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Girl Talk And The Collapsing Borders of Genre

How One Mashup DJ Created a Utopia Of Free Flowing Paradise Between Forms of Music

On November 29, 2016

When the Rapture released Echoes in 2003, the burgeoning online music media hailed it as a watershed moment for fine-tuned polyglot taste. No more did the underground consist only of slack-jawed white men and guitars! Now it can include slack-jawed white men with synthesizers too. In Amy Granzin’s blurb for the record on Pitchfork’s 2000’s decade list, she wrote “Echoes ordered indie kids to drop their genre boundary-drawing chalk and start taking beatmakers and synth-players seriously. [It] paved the way for Justice, MGMT, Hercules and Love Affair, and a host of other independent-minded dance acts.”

Independent-minded dance acts. I see what you did there. For most of its existence, electronic dance music has been queer, diverse, and populist in ways that, erm, independent-minded bands aren’t. The Rapture blew up because they wrote great songs, but they also had the distinct advantage of looking like four guys who listen to Pavement. As usual, hipster taste stopped short of fully embracing the things they liked, and instead found a detached surrogate to guide their path into the scene. They could not meet the discotheque on its own terms and were forced to invent meaningless, exclusionary halfstep genres like “dance-punk” in order to keep their egos cognizantly removed from those people.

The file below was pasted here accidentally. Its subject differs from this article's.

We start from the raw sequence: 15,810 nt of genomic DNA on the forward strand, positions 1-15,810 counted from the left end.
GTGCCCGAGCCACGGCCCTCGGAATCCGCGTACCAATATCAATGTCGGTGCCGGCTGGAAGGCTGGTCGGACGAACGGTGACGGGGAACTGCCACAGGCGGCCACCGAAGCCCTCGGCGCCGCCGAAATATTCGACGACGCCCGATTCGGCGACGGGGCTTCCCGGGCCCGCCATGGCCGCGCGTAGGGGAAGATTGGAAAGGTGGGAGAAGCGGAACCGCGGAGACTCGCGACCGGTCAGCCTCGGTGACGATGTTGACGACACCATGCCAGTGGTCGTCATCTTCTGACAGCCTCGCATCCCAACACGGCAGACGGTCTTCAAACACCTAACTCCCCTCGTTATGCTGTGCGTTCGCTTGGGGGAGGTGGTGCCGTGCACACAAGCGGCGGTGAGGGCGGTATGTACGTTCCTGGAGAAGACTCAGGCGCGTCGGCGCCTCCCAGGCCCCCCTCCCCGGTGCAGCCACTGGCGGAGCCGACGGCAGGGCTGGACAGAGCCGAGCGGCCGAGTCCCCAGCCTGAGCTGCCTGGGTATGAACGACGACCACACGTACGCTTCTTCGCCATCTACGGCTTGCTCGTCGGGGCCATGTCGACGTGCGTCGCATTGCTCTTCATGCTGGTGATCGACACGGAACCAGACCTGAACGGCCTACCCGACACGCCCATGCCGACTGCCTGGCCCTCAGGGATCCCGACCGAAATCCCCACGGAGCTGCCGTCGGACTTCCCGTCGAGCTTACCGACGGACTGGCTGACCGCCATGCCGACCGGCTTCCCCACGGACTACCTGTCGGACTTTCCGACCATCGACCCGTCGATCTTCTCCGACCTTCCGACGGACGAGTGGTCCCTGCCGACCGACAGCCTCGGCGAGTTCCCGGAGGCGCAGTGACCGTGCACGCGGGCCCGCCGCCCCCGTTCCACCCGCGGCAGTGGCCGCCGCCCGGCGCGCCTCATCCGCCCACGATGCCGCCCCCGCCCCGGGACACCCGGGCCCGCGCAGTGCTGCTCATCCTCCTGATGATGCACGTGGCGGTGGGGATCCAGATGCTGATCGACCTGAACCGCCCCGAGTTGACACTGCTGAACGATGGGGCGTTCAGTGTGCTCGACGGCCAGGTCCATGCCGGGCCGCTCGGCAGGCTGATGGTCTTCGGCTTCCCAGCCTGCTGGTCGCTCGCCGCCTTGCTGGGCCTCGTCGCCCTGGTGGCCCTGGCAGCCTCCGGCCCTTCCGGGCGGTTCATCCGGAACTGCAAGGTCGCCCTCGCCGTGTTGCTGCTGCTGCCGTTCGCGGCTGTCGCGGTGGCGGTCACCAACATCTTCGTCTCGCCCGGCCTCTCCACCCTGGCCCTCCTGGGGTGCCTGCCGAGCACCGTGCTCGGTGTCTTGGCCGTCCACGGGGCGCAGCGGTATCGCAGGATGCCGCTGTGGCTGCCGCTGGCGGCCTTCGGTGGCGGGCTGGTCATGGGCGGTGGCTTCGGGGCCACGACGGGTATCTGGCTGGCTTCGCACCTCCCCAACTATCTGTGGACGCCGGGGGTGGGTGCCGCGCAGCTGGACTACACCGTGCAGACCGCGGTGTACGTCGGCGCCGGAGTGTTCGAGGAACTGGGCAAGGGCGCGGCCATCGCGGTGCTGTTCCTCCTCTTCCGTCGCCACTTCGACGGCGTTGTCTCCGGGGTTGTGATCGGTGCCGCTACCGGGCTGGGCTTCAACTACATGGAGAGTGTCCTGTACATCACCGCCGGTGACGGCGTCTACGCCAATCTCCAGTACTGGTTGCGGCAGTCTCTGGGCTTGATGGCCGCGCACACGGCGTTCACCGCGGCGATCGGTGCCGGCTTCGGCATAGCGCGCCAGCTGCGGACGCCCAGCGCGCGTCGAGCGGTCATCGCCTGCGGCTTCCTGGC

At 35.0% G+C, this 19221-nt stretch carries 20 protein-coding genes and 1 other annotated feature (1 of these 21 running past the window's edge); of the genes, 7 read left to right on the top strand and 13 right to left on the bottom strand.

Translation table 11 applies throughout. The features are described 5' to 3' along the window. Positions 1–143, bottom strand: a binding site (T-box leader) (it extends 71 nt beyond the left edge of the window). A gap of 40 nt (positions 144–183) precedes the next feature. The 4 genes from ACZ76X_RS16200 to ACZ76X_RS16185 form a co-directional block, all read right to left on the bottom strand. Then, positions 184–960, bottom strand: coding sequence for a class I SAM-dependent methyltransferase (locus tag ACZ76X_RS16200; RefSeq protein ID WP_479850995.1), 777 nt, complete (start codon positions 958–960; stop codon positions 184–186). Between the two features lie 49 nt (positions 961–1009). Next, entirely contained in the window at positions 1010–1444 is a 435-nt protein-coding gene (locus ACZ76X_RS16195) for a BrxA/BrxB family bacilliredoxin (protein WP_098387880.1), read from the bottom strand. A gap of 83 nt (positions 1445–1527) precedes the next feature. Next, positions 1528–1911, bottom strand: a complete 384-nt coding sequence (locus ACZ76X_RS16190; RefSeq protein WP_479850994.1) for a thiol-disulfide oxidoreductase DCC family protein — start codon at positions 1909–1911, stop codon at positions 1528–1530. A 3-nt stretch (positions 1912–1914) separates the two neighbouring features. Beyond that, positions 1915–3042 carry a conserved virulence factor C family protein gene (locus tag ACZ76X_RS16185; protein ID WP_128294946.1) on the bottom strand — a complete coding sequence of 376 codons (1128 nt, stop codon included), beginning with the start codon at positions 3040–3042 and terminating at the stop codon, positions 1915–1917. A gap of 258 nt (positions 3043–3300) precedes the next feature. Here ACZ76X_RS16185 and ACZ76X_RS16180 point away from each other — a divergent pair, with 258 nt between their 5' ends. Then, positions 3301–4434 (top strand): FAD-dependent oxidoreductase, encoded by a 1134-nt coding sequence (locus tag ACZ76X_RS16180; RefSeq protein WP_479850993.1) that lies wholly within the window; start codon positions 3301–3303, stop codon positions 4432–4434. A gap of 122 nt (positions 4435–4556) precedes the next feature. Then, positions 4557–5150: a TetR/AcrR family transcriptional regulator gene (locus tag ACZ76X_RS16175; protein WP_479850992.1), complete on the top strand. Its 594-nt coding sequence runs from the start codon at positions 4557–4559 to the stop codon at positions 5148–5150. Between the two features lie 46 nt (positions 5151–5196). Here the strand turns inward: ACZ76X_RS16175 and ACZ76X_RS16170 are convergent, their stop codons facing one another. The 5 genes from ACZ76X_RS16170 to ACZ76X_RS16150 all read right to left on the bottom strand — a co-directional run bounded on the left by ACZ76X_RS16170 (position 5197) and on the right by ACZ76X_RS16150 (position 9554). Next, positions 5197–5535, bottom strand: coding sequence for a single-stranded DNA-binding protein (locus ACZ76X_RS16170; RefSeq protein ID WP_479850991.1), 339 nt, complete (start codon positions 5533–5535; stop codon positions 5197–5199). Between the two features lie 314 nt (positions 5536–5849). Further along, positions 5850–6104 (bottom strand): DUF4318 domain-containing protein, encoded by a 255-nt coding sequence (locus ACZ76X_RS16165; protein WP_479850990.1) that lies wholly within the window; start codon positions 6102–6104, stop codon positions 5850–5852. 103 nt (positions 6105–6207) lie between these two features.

Obviously, all of this looks really silly now. Dance music is about as mainstream and unpretentious as it has ever been, and when Pitchfork is running Skrillex reviews it’s safe to say the non indie guys won. But music culture - specifically the music culture that tastemaking publications used to breed - rely on outsiders to touch a world from a safe, conceited distance. It’s why you can find Cannibal Ox’s indie rap manifesto The Cold Vein on Pitchfork’s 2001 albums list, but not the fucking Blueprint. You should never underestimate how much self-conscious white men need to feel in control, and there was absolutely no better example of that than Girl Talk.

I love Girl Talk. Gregg Gillis is a genius. The three records he released throughout the 2000s (Night Ripper, Feed the Animals, and All Day) all crackle with a buoyancy that reflect the mind-boggling technological liberty integral to its origin story. When all music is free and living in microscopic etches of electrical current, you can listen to everything at once. Radiohead and Jay Z, U2 and Twista, Neutral Milk Hotel and Cam’Ron. DJs used to compose long, linear mixes contained by the physical limitations of digging out hunks of vinyl, but Girl Talk saw a laptop and reinvented the wheel.

In his early years, Gillis would play shows with an immaculate crew-cut and a pressed shirt; he'd mirror the same dapper vibe of the engineering job he held down as he was first getting involved in mashups. Today you best know him for his long, shaggy hair and day-glo stage parties. Many of his most acclaimed compositions gloriously unified two taste-adverse opposites – famously spreading "Juicy" over a chipmunked mutation of "Tiny Dancer.” It was interesting to hear how those two songs enhanced each other; Biggie sounded more joyous, Elton John more relatable, and Girl Talk’s craft started to feel a lot more like art.